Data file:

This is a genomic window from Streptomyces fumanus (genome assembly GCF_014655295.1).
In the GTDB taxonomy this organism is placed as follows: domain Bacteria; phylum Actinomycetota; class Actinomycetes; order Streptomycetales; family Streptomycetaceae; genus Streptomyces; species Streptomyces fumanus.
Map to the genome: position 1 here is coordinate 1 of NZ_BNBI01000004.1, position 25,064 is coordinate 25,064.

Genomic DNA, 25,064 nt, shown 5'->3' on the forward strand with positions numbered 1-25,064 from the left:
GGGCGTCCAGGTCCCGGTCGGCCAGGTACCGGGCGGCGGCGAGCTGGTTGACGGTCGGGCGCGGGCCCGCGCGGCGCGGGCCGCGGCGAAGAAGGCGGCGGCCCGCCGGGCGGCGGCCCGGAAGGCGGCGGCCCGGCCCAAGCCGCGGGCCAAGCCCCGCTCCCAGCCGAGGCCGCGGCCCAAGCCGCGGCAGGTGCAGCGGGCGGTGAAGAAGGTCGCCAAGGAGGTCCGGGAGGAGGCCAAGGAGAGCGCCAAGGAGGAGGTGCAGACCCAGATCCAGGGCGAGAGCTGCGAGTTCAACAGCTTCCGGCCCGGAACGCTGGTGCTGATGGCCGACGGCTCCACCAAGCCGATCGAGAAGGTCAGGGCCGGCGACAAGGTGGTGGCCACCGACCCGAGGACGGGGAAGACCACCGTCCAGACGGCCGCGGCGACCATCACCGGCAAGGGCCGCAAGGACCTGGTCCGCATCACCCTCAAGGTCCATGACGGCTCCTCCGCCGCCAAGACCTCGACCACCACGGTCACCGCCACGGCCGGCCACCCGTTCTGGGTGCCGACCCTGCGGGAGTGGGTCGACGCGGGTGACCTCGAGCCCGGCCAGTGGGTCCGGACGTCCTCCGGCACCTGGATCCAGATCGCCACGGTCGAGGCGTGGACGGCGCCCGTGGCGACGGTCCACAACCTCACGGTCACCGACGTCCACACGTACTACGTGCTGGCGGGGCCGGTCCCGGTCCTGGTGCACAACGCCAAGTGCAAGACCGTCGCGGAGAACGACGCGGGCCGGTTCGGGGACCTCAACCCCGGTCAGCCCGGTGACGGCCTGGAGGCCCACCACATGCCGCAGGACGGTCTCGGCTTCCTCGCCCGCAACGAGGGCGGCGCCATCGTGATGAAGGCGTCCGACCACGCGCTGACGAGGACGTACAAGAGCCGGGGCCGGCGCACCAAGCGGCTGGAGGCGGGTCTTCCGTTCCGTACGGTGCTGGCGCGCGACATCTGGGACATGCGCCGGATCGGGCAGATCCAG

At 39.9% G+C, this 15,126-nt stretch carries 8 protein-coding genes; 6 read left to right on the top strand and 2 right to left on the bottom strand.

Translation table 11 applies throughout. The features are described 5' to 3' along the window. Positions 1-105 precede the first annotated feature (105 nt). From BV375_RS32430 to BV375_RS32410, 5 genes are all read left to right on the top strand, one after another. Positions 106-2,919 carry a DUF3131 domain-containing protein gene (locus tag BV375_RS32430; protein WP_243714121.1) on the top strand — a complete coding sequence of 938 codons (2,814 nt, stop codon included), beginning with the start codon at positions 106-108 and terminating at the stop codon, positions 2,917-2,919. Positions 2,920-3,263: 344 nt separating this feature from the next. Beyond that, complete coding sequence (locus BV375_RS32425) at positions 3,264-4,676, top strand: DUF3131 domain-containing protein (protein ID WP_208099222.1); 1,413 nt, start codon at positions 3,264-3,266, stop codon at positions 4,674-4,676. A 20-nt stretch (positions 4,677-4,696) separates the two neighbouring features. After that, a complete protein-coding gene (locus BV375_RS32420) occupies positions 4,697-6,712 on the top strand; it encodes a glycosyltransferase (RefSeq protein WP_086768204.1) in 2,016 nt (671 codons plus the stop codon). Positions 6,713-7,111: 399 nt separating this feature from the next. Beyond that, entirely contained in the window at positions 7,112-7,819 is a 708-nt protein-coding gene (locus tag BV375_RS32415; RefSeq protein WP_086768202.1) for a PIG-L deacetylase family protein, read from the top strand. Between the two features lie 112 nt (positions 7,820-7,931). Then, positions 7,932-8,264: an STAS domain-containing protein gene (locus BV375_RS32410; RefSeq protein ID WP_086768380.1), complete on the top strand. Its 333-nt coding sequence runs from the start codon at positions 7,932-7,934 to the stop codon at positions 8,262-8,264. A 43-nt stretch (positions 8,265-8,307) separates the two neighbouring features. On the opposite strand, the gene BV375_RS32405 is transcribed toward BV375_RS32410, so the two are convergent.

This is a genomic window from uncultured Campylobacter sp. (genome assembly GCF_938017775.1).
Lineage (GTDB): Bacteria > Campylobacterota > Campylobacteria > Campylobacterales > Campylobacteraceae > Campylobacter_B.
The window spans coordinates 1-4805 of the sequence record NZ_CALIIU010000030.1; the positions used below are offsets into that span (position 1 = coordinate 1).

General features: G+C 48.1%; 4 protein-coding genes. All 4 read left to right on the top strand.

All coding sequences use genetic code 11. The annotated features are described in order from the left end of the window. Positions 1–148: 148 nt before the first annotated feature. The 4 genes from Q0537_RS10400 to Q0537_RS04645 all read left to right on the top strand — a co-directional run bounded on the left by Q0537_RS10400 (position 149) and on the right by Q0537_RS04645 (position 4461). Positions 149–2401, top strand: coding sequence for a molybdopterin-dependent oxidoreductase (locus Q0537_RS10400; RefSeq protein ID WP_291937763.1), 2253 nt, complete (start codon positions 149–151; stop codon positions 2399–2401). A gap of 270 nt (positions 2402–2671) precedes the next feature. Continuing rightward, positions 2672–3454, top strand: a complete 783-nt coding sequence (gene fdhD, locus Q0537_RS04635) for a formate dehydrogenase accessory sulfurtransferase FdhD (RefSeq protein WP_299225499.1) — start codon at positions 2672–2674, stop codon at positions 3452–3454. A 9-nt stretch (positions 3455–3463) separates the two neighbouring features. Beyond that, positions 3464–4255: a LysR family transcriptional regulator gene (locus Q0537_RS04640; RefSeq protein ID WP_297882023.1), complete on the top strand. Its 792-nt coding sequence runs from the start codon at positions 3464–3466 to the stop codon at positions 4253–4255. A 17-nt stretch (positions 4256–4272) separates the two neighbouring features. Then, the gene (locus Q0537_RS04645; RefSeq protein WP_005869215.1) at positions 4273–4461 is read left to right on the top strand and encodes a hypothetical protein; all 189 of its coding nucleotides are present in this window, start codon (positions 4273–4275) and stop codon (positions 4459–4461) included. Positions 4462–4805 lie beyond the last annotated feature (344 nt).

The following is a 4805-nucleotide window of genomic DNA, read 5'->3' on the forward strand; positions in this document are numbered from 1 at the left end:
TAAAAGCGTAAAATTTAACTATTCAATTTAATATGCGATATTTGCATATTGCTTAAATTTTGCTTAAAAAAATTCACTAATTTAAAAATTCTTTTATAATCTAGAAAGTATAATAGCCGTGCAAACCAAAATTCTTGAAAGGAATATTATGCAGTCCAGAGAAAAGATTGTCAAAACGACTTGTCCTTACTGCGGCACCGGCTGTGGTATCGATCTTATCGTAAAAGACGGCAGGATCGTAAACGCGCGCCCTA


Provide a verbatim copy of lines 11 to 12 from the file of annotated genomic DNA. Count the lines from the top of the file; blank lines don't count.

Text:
General features: G+C 48.1%; 4 protein-coding genes. All 4 read left to right on the top strand.

All coding sequences use genetic code 11. The annotated features are described in order from the left end of the window. Positions 1–148: 148 nt before the first annotated feature. The 4 genes from Q0537_RS10400 to Q0537_RS04645 all read left to right on the top strand — a co-directional run bounded on the left by Q0537_RS10400 (position 149) and on the right by Q0537_RS04645 (position 4461). Positions 149–2401, top strand: coding sequence for a molybdopterin-dependent oxidoreductase (locus Q0537_RS10400; RefSeq protein ID WP_291937763.1), 2253 nt, complete (start codon positions 149–151; stop codon positions 2399–2401). A gap of 270 nt (positions 2402–2671) precedes the next feature. Continuing rightward, positions 2672–3454, top strand: a complete 783-nt coding sequence (gene fdhD, locus Q0537_RS04635) for a formate dehydrogenase accessory sulfurtransferase FdhD (RefSeq protein WP_299225499.1) — start codon at positions 2672–2674, stop codon at positions 3452–3454. A 9-nt stretch (positions 3455–3463) separates the two neighbouring features. Beyond that, positions 3464–4255: a LysR family transcriptional regulator gene (locus Q0537_RS04640; RefSeq protein ID WP_297882023.1), complete on the top strand. Its 792-nt coding sequence runs from the start codon at positions 3464–3466 to the stop codon at positions 4253–4255. A 17-nt stretch (positions 4256–4272) separates the two neighbouring features. Then, the gene (locus Q0537_RS04645; RefSeq protein WP_005869215.1) at positions 4273–4461 is read left to right on the top strand and encodes a hypothetical protein; all 189 of its coding nucleotides are present in this window, start codon (positions 4273–4275) and stop codon (positions 4459–4461) included. Positions 4462–4805 lie beyond the last annotated feature (344 nt).